Canners were saving tin plate by using smaller cans for food items.

In the June 1942 issue, Caution needed in blacking out warned that painting out factory windows was resulting in a lot of broken glass. The black paint stopped the sun’s rays and converted them into heat, and without sufficient room to expand, the windows, especially large sheets, would break.

“The more translucent the pigment and the lighter the colour of paint, the less chance of breakage exists,” it advised.
With many young men heading to the war theatre, manufacturers were hiring more women, but Wolves Howl — and whisper too warned management that saboteurs were attempting to disrupt the war effort by spreading false rumours of immoral conditions in Canadian plants. This was interfering with hiring at a time when workers were needed to meet the escalating need for war materials.

But even during the dark days of the war, PLANT was looking ahead to the end of the conflict in its November 1942 issue, noting “rehabilitation of industry, relaxation of wartime government controls and an intensive employment program are some of the main problems facing Canada in the post-war era of reconstruction…”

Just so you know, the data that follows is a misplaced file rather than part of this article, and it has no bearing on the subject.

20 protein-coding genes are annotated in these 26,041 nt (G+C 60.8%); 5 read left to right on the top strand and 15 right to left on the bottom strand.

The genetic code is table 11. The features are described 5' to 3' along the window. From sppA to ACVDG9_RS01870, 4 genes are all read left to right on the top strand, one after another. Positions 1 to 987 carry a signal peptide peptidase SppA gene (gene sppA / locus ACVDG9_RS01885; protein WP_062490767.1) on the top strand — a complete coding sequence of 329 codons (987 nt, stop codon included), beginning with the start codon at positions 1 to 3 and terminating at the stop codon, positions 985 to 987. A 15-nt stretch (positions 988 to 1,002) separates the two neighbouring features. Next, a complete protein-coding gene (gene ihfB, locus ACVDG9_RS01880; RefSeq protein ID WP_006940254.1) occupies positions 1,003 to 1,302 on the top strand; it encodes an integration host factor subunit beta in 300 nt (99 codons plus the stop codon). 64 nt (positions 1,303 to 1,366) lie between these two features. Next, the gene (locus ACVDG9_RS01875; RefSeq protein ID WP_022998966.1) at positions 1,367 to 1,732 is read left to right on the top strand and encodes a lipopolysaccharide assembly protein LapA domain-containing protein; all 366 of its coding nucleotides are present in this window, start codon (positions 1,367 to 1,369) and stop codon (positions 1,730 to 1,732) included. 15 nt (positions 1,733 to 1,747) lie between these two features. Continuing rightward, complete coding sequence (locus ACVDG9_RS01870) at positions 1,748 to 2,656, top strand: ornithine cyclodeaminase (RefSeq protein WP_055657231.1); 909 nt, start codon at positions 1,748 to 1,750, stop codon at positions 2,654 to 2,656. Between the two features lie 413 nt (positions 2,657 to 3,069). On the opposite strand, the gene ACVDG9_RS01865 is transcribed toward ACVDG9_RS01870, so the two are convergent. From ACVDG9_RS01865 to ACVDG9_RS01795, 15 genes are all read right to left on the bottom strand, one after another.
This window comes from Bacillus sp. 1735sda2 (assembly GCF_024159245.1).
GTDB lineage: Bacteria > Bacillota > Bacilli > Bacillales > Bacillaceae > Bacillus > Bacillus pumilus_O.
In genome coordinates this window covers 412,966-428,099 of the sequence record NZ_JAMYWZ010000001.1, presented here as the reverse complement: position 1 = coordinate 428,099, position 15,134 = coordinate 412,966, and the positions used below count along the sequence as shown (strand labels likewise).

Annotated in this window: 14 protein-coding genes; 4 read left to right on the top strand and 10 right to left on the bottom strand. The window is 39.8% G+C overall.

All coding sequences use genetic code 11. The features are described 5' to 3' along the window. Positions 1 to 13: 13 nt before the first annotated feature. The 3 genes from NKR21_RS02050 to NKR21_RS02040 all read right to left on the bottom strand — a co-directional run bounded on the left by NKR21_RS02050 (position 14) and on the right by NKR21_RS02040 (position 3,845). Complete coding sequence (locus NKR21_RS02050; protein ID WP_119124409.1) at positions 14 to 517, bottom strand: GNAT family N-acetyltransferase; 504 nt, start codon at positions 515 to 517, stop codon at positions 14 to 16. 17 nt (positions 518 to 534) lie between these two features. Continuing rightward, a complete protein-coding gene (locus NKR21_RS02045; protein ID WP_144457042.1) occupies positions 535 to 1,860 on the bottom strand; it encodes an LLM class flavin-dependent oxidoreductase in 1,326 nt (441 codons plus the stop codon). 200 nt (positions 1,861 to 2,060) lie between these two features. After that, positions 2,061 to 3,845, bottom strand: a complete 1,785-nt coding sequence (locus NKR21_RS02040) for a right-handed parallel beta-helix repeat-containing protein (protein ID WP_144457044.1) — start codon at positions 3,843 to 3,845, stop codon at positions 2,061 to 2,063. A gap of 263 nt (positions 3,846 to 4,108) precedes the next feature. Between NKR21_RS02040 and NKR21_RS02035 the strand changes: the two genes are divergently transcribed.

Dr. Cyril James, head of the committee on reconstruction noted the following: “The rehabilitation of Canadian industry will involve changing machines, changing tools, getting additional raw materials and perhaps changing the source of supply. It may mean the deliberate decision to abandon certain plants, or it may involve the rehabilitation of these plants so that instead of producing explosives they can produce silk stockings, or instead of producing tanks, they can produce washing machines or refrigerators.”

Post war practices

Five Musts for After the War listed:
• Government must relax wartime controls.
• Industry must be reshaped for peacetime production.
• Every able and wilting worker must have a job.
• There must be a programme of publicly financed construction projects.
• Men and women must be educated for business trade they wish to enter.

At war’s end in 1945, the Wartime Industries Control Board was dissolved and as the decade concluded, PLANT’s December 1949 editorial was back to practical matters, arguing the benefit of good public relations and identified its best agents as employees. “If they like their work, like their company, admire the men who run it, and think the products are good, they are good will ambassadors of incalculable value.”

Such wisdom is applicable today as manufacturers short of employees with needed skills use social media, reviews and other PR tools to attract talent.

This article appears in the March 2016 issue of PLANT.